3. Do you feel pressure when a user reports a problem with one of your plugins?

MC: Currently we power 40,000+ websites all over the world, and generally they are all good causes wanting to do good in the world. If they can’t accept donations because of a problem with our plugin (or their unique combination of plugins and hosting and theme) then yes – we feel a real urgency to address the issue via Support as quickly as possible. On the other hand, when their problem is a niche issue, with a niche plugin, that only affect convenience in their admin experience but donations are still flowing – there’s a lot less pressure in that case.

RD: I wouldn’t describe it as pressure, but I do feel a bit of a pull inside to try and fix the problem as fast as possible. So, maybe it is pressure? lol

4. How much effort should a developer put into supporting a free plugin?

MC: I might be in the minority here, but I believe 100% in free support. It’s been absolutely vital to the success of our business and the robust quality of our code. Of our 40,000+ active installs, we have about 9,000 customers. That’s less than 1/4 of all our users. Free support is one of the best places we can interact with those 31,000+ other users (and) help them have a positive experience with our plugin.

Besides that, free support is part and parcel to being part of the global Open Source community that is WordPress. Any business that depends on WordPress should be contributing at least 5% of their time on the WordPress support forums in one way or another. The more educated user-base we have, the better it is for everyone.

RD: Personally, if it’s a free plugin and ONLY a free plugin (meaning, no commercial add-on’s or themes to go with it), then I think a developer should take bug/security notices seriously and look into fixes for them. Beyond that, any feature/enhancement requests can be taken with a grain of salt since it’s a free plugin you took the time to build and release, without much in the way of financial upside to spend too much time supporting it.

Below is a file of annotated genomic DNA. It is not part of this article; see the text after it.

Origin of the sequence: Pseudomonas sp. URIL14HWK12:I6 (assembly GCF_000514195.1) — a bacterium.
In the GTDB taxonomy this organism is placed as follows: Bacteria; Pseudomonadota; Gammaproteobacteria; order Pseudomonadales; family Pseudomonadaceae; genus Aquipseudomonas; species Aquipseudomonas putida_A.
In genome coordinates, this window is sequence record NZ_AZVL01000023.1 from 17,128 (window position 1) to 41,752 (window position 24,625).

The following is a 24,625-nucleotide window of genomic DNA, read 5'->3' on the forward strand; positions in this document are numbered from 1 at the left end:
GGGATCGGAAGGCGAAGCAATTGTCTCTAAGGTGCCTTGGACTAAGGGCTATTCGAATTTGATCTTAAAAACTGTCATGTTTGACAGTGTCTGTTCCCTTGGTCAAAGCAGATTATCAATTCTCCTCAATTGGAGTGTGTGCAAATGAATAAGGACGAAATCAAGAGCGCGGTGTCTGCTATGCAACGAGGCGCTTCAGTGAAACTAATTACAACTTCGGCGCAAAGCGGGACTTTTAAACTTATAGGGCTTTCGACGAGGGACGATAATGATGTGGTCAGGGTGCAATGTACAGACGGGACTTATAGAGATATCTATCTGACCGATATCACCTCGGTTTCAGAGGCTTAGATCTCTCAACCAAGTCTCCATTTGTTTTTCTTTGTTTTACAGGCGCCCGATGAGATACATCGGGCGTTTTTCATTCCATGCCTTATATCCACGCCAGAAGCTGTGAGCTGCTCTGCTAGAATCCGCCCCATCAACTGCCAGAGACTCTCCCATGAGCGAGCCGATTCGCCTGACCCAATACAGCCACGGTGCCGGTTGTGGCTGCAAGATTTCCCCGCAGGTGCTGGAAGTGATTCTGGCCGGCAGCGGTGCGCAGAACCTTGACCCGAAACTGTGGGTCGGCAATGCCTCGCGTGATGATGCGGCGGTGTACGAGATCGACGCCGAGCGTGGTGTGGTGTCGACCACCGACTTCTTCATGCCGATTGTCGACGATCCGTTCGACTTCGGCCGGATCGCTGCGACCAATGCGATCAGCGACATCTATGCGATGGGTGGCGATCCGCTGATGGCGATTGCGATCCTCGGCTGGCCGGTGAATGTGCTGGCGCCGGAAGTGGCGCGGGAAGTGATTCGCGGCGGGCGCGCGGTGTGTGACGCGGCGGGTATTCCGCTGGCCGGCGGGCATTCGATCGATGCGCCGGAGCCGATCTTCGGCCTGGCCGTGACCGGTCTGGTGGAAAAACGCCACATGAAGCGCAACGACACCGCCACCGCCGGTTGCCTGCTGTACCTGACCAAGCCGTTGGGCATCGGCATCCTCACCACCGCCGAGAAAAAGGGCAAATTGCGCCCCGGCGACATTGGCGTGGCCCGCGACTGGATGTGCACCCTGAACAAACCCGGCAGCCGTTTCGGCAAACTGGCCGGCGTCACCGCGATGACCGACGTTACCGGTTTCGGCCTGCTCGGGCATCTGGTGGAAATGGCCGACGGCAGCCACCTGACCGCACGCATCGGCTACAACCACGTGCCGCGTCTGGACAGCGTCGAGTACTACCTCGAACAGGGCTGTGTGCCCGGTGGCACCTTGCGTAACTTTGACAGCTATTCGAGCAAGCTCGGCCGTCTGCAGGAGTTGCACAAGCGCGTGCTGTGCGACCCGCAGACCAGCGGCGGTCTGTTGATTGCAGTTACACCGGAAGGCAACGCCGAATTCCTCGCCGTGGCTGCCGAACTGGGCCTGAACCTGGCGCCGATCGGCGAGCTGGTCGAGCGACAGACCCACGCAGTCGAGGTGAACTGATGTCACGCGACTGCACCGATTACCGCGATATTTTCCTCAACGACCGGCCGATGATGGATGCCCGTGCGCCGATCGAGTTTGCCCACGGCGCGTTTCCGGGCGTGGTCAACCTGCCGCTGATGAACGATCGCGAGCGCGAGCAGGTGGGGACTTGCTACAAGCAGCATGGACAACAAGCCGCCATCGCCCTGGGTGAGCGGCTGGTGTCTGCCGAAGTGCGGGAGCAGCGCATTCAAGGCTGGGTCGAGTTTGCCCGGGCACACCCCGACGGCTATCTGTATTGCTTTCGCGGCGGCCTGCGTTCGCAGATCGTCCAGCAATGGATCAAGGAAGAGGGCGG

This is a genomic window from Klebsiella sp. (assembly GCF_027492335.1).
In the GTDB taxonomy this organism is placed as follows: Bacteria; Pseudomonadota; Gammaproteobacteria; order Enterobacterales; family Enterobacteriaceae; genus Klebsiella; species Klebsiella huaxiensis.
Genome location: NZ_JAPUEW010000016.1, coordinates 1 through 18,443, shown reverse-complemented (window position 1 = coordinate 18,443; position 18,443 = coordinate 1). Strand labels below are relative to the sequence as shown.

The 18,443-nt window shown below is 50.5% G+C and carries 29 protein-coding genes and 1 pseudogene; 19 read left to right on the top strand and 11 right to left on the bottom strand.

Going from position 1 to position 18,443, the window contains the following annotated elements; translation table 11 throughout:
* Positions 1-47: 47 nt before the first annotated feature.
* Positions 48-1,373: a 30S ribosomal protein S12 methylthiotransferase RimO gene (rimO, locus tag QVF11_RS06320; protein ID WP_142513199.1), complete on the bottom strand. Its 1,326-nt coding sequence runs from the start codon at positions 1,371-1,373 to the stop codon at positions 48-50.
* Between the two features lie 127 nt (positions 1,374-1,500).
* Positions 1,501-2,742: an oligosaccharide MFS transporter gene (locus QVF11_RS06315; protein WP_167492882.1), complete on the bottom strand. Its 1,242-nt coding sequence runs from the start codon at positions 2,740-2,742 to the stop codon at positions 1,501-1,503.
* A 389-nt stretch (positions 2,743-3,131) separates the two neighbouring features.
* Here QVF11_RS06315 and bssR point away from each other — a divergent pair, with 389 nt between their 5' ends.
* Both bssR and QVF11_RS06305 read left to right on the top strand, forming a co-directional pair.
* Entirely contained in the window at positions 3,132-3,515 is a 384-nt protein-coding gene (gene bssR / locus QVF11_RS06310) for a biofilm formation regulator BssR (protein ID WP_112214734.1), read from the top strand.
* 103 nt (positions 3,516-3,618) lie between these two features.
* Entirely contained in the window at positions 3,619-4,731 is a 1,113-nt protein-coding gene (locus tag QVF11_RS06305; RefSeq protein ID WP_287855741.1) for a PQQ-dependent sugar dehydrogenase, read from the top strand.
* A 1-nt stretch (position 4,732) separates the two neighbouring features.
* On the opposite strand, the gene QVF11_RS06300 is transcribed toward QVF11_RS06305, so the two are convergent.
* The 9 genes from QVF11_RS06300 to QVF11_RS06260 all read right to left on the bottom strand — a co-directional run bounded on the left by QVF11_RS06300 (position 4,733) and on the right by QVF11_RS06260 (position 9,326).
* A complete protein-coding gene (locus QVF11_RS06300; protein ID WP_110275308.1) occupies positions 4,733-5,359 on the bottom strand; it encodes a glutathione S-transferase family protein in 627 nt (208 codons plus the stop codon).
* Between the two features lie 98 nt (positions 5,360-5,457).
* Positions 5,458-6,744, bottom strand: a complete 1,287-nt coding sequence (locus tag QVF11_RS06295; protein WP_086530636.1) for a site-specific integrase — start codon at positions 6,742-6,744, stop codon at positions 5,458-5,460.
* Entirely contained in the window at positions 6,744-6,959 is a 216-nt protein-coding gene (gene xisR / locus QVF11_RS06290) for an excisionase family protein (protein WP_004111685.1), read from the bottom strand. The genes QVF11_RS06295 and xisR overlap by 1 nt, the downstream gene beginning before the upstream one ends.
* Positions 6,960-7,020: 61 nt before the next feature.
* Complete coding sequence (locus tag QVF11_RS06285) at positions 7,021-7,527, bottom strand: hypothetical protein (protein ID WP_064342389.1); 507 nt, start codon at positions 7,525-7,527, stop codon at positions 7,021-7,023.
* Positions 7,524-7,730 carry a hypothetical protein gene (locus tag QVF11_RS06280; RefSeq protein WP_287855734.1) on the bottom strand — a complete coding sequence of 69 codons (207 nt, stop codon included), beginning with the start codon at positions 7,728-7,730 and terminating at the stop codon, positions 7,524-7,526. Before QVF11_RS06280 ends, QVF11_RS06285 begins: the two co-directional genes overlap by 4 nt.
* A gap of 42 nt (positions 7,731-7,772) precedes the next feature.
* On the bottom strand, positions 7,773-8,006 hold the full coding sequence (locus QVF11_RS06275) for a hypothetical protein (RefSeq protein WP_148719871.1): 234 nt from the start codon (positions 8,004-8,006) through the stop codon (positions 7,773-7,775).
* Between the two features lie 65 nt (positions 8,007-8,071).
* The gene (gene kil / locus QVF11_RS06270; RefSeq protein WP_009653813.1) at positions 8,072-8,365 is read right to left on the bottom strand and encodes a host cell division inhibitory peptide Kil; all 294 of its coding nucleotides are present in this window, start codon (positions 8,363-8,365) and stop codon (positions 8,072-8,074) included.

5. In your opinion, what is the biggest responsibility you have when releasing a plugin out into the world?

MC: That it serves the need of those who want to use it. I wrote a piece on what I call “The Single Purpose Philosophy” which says that a plugin should always ONLY do one thing. That’s the developer’s responsibility. Make the plugin serve that one purpose with efficiency, clarity, without fuss or clutter and get out of the way… All of the tweaks and bugs and compatibilities will come with time; but if you’re not serving your one purpose then there’s no reason to launch at all.

RD: SECURITY! Regardless if it’s a free or commercial product, the user’s security should always be #1. There’s a lot of “workarounds” that developers use to save time and cut corners, but those end up leading to more problems down the road for the end user and the developer.

Maintainers of the WordPress Ecosystem

The more you use and develop with WordPress, the more appreciation you gain for everyone who helps to keep it functional and flexible. While not necessarily “official” maintainers of the WordPress ecosystem, plugin developers play a very important role in its ultimate success. Useful and well-maintained plugins are part of what makes WordPress appealing to users and a viable option for web designers.

Many thanks to both Matt and Robert for letting us peek into their world! While their plugins, user bases and philosophies differ, both have shown the dedication required to serve the needs of users.